2011 has been the year of two star-bloated tribute albums to Buddy Holly—this year would have been his 75th if the music hadn’t died. Every time there’s an occasion to contemplate Buddy’s behemoth legacy, it’s difficult not to mention Norman Petty, the man behind the boards for the Holly recordings between 1956 and 1958. Petty wrote some chart-toppers of his own during the ‘50s. The spoils of which provided the capital to start his homespun Norman Petty Studios in Clovis, New Mexico. The studio attracted scads of local talent from West Texas and around the Southwest, and over the years, Petty put to tape Buddy Knox, The Fireballs, Roy Orbison and a young Waylon Jennings.
Of course his biggest hits happened with Buddy Holly and the Crickets, and thus his production work became an indelible part of rock ‘n’ roll history. He had a knack for pristinely clean—almost too clean—recordings that still sounded huge enough to highlight all of the details in Holly’s full-on strumming and giggly, range-defying vocal-work. Nevertheless, many in the Holly camp decry Petty as tyrannical, foisting his name onto Holly’s songwriting credits and clenching at his money with an iron first (he was the rising star’s manager). Buddy’s widow once claimed that when the singer asked for unpaid royalties, Petty told him “I’d rather see you dead than to give you the money now.”
Regardless, Petty was a remarkable record producer. The man built his own studio in that provincial little town of Clovis way back in the 1950s. He cranked out recordings that rivaled the quality at Sun or any other “big-city” studio. He was an experimental and meticulous engineer, constructed his own machines, and even fashioned an echo chamber in his dad’s garage. In 1985, Vi, Norman’s wife (and herself a mean piano player), showed off the studio in the gentle, reverent, Paul McCartney-hosted documentary, The Real Buddy Holly Story. To this day the place hasn’t changed much and if anything has embraced its podunk roots (if you’re driving through Clovis, you can still get a tour). Petty was doing everything the great studio pioneers were but on his own terms and on his planet—in that Macca doc, Holly’s NY record label execs laugh it up as they recall having to fly out to Clovis.
Petty’s success with Holly lead him to ape his own work again and again, but in that way, Buddy’s style had a lasting effect on Petty’s aesthetic. There’s a small ocean of bands that recorded at that studio before Petty closed up shop in 1969. Several were Petty’s own studio creations, and on many post-Holly recordings you can hear echoes of the rock legend’s swagger bleeding up through the speakers. A trio of compilations—From the Norman Petty Vaults—came out in 2007, and they do a solid survey of the catalog beyond the hits.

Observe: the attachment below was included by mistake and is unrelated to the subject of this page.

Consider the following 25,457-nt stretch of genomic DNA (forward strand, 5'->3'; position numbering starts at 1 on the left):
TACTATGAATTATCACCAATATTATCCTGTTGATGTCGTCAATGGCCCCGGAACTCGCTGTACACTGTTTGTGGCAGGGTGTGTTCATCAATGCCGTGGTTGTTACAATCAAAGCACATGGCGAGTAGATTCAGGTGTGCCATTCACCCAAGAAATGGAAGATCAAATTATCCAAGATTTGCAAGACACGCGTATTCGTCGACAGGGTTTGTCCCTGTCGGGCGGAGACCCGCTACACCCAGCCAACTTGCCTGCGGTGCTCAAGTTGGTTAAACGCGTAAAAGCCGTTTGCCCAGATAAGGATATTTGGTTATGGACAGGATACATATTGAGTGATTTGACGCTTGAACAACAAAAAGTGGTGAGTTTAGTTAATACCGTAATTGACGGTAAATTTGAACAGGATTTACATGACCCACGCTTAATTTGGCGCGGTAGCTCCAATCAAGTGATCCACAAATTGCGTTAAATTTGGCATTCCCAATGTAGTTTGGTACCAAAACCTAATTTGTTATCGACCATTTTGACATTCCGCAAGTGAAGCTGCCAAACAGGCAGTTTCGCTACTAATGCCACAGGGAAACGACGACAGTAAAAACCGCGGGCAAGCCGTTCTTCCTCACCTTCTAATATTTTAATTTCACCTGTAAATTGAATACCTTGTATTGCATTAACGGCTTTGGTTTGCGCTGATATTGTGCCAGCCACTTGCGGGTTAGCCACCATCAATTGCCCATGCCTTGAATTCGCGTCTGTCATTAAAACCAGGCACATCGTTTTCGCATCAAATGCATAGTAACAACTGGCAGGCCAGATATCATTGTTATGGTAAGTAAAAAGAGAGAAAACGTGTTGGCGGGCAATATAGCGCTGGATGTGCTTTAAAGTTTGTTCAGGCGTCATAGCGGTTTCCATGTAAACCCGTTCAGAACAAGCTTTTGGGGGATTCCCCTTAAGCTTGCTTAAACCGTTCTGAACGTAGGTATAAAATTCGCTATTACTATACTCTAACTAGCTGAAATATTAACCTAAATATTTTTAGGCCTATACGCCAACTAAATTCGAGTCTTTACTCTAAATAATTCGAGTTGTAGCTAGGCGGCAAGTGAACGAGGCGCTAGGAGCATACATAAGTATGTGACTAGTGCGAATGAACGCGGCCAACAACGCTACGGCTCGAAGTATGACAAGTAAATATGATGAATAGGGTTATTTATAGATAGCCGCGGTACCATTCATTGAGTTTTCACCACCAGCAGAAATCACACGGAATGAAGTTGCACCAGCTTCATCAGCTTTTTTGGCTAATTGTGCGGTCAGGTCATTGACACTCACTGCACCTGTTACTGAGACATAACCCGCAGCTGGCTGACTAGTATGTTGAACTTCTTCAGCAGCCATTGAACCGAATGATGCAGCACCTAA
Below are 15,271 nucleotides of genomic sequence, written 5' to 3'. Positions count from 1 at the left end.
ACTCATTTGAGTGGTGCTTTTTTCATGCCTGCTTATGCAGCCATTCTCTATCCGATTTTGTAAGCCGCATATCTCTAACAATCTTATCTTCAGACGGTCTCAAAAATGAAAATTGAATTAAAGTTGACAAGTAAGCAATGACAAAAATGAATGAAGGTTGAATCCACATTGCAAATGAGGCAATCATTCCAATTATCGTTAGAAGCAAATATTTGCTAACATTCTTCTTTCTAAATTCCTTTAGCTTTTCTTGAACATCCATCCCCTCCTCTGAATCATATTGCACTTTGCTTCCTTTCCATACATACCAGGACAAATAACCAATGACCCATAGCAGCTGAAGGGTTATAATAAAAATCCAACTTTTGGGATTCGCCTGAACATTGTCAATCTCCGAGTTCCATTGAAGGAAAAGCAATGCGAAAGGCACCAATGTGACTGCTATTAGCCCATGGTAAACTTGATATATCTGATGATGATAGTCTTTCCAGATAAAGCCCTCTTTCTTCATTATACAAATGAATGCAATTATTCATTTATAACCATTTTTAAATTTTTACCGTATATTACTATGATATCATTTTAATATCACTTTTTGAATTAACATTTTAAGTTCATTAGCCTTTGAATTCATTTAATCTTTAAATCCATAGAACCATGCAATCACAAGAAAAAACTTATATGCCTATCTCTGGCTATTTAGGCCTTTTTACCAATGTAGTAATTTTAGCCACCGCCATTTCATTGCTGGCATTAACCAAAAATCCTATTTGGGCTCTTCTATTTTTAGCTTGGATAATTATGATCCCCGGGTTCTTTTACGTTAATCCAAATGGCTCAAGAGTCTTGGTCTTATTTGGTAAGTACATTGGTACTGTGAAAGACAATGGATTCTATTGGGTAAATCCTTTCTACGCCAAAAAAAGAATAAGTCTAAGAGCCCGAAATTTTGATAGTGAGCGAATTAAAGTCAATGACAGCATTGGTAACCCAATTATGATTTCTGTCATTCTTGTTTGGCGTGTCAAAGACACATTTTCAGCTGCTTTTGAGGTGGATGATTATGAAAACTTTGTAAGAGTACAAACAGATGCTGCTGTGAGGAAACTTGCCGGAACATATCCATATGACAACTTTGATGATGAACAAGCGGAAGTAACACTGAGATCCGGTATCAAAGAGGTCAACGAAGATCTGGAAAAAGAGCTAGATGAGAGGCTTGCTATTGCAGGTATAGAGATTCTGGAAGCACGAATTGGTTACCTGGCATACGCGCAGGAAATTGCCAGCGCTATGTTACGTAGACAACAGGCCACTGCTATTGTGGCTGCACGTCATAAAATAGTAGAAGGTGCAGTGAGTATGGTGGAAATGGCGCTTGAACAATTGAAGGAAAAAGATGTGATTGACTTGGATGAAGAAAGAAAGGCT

The collections are deep, exhaustive and include plenty of chooglin’ instrumentals and goofball reaction pieces to then current musical trends: hear the lyric, “I lived in a house on Nowhere Street/ In a town called L-S-D” from Stu Mitchell & Wes Dakus’ Rebels’ spooked track, “Acid.” But that same backing band cut the tastefully unhinged “And My Baby’s Gone” with the Canadian singer Barry Allen, who nails some heart-lifting falsettos in the chorus and is accompanied by a panicked fuzz guitar so biting it could tear through a phone book. The Brit-obsessed group The Trolls, from Pueblo, Colorado, kill it on their 1966 original “I Don’t Recall” with catchy Beat harmonies, tweaked out drum fills, and a flute-y, exotic organ lick. Plus, there are plenty tracks across all three comps by The Fireballs. They were Petty’s go-to studio band for his controversial overdubs on Buddy Holly’s demos and oft-bootlegged “Apartment Tapes” to “meet the demand” for more Buddy after the plane crash (another strike against him for Holly fans). Sometimes their fare is a bit light to really rock, but the band is most indicative of what Petty’s going for: clean with a Tex-Mex flair—listen to “Come To Me.”
All of Petty’s tracks share the low, clean bass that helped make the Holly recordings so gutsy. No matter how gritty or psyched-out the tunes get, Petty makes the songs sound big and pack a punch, which stands as a testament to his craftsmanship as a producer. He supposedly hated psychedelia and the turns rock & roll took in the ‘60s, but he could make them sound incredible regardless. words/ a spoto
MP3: Barry Allan with Wes Dakus Rebels :: And My Baby’s Gone
MP3: Trolls :: I Don’t Recall